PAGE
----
Perhaps you’re a dim sum disciple of the venerable Yank Sing located in downtown San Francisco, but there’s plenty of other places in the Bay Area to snack on this delightful Chinese fare.
The tipped minimum wage has been stuck at $2.13 an hour since 1991, but legislation before Congress could finally change that. The restaurant industry says that will cost jobs and drive away diners. But in states where servers, bartenders and other tipped workers already make more than the federal minimum wage, restaurants haven’t been hurting.
Residents of a Philadelphia neighborhood that lacked a grocer got a new market brimming with fresh fruit and veggies — but that didn’t change what they ate, a survey shows. Additional interventions — such as cooking classes and nutrition education — may be needed.
In an open acknowledgement that many consumers are annoyed that GMO ingredients aren’t labeled, a coalition announced Thursday that it does support labeling. But it wants a federal standard to be voluntary, and it wants to keep states from passing any more mandatory labeling measures.
From sodas to truffles to butter, foods infused with THC — the chemical in marijuana that gives you a high — are already for sale in Colorado. But the federal government still considers pot illegal, so the state has to create from scratch its own system to regulate these foods.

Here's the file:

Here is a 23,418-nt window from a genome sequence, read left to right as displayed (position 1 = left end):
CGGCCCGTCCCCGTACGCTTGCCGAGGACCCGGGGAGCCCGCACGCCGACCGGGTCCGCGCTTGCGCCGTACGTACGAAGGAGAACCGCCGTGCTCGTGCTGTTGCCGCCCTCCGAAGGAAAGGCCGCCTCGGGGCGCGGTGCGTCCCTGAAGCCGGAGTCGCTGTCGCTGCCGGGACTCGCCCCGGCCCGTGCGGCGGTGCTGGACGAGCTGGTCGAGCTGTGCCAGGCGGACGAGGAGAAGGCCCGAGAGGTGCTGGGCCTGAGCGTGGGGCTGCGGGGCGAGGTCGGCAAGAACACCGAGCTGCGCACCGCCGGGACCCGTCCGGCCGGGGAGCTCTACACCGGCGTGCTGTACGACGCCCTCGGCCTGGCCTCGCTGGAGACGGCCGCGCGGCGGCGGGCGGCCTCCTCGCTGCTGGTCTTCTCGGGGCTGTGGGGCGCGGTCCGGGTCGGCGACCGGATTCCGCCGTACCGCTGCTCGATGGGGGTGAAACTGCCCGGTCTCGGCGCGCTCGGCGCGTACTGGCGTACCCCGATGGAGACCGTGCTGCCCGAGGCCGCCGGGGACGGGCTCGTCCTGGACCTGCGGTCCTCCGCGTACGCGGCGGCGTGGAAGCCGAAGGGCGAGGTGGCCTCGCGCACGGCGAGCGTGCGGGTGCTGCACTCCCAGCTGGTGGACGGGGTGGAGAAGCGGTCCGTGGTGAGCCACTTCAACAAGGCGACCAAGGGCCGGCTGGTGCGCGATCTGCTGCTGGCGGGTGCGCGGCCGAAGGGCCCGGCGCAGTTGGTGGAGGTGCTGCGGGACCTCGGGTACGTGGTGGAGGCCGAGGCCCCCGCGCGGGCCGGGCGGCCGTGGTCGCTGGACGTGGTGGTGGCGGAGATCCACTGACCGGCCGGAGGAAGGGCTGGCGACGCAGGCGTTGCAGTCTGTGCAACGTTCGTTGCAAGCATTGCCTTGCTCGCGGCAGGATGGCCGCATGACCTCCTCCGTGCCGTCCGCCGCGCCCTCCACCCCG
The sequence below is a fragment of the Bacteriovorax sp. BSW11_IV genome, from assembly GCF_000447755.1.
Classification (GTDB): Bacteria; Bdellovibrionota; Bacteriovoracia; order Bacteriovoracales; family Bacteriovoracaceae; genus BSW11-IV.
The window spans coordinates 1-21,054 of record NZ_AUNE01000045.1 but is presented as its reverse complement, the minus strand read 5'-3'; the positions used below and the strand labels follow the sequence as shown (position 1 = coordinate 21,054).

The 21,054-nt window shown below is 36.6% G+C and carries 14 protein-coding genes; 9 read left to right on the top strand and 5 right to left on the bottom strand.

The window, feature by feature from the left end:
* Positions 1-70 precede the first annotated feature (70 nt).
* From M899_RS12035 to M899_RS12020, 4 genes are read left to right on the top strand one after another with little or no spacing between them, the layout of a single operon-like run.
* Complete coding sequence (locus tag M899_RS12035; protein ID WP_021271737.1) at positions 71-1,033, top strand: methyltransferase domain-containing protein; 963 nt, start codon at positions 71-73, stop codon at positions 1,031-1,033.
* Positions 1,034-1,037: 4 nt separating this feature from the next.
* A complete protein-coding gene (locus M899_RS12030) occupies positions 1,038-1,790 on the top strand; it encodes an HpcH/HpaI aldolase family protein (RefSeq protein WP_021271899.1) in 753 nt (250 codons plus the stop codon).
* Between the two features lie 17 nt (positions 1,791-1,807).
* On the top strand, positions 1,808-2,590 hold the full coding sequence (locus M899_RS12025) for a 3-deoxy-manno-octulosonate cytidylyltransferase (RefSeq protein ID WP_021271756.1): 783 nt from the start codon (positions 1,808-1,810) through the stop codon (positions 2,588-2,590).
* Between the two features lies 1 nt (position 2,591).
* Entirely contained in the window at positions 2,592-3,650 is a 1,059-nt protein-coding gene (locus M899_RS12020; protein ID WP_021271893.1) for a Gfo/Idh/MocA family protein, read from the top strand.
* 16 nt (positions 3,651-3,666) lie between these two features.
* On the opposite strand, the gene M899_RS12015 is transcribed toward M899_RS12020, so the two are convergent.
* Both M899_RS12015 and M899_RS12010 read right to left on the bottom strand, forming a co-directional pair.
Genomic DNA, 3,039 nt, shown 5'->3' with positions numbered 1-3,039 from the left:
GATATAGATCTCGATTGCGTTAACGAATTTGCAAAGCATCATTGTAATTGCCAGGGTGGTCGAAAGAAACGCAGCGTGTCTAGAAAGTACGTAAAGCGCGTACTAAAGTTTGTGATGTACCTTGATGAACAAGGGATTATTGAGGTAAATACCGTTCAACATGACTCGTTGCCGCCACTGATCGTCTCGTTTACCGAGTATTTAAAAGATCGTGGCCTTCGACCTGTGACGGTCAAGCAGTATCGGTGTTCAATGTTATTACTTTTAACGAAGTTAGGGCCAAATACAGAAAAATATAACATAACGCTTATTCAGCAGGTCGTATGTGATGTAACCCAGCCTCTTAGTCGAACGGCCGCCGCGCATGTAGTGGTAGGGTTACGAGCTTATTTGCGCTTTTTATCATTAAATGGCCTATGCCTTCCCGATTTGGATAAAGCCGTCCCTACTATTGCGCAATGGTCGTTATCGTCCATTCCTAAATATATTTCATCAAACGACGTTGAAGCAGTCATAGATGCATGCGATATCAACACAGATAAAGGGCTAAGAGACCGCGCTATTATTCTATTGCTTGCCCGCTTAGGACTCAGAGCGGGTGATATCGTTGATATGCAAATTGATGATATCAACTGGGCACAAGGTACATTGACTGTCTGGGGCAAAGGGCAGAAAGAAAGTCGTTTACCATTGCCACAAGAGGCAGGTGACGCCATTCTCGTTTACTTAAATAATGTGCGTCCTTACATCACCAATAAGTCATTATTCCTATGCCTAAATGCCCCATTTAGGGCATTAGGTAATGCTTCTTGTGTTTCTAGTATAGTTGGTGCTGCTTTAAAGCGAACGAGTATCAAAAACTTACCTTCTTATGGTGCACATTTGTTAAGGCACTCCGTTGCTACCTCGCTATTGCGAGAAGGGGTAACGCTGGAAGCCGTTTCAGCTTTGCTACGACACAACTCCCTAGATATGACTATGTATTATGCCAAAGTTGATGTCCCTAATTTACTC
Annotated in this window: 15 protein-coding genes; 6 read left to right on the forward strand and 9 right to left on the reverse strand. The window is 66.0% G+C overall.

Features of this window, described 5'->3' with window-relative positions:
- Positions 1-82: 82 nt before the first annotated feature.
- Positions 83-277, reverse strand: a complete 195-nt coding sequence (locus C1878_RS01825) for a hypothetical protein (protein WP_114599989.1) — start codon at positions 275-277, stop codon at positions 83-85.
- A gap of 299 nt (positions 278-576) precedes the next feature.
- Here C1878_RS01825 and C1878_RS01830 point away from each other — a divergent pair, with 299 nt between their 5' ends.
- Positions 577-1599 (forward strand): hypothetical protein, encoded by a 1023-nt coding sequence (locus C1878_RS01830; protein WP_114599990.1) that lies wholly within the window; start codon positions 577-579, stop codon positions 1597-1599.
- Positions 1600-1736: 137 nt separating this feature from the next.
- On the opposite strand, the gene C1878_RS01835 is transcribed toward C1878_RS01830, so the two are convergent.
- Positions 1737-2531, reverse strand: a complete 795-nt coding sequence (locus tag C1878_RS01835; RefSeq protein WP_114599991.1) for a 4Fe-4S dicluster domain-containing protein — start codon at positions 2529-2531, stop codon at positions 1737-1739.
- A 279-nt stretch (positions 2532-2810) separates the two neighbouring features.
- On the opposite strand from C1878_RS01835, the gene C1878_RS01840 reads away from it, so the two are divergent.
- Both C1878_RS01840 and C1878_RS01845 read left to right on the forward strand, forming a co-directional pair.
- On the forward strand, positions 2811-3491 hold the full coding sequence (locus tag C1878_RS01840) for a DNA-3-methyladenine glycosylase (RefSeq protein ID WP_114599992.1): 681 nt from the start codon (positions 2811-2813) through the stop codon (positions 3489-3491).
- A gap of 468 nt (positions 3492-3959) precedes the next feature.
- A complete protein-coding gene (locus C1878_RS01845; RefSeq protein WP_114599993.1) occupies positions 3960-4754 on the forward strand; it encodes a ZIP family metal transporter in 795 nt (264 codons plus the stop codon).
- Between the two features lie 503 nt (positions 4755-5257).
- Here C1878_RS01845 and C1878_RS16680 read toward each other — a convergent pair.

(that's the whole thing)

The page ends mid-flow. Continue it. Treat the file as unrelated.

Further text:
The proposed farm bill would cut nearly $1 billion a year from the food stamp program, known as SNAP. While it’s far less than what Republicans had originally wanted, the proposal will affect roughly 850,000 households, many of which are still struggling from cuts made only three months ago.
A five-year farm bill will end months of uncertainty for farmers and agriculture workers, its backers say. The Agricultural Act of 2014 would also end a long-criticized farm subsidy program.
Documents show that Food and Drug Administration scientists allowed 18 drugs to be sold to farmers despite a risk to human health. Critics say the agency now needs to get companies to commit to phasing out the drugs given to animals at low doses to make them grow faster.
The new law aimed at improving food safety requires chefs and others who handle raw food in restaurants to wear gloves. Sushi chefs say it takes the feel out of hands-on sushi.
Numbers don’t lie, but they can sometimes tell a misleading story. Three times in the last week, we came across farm statistics that painted a picture not quite backed up by facts on the ground.
Let’s be clear: Making spirits at home with plans to drink it remains against federal law, folks. Even so, more and more people appear to be taking up home distilling as a hobby. For some, it’s the first step toward a professional, legit operation.
A new study from Consumer Reports finds varying levels of 4-MEI –listed as a carcinogen in California — in popular sodas. The chemical is created during the manufacturing of caramel color used to dye sodas brown. Coke has reformulated its sodas to bring down levels, but Pepsi is still transitioning.
Farmers can now deliver data from their fields, minute by minute, to big agribusiness companies like Monsanto or John Deere. Those companies promise to use the data to help farmers make money. But some farmers worry that it could threaten their privacy and give the big companies too much power.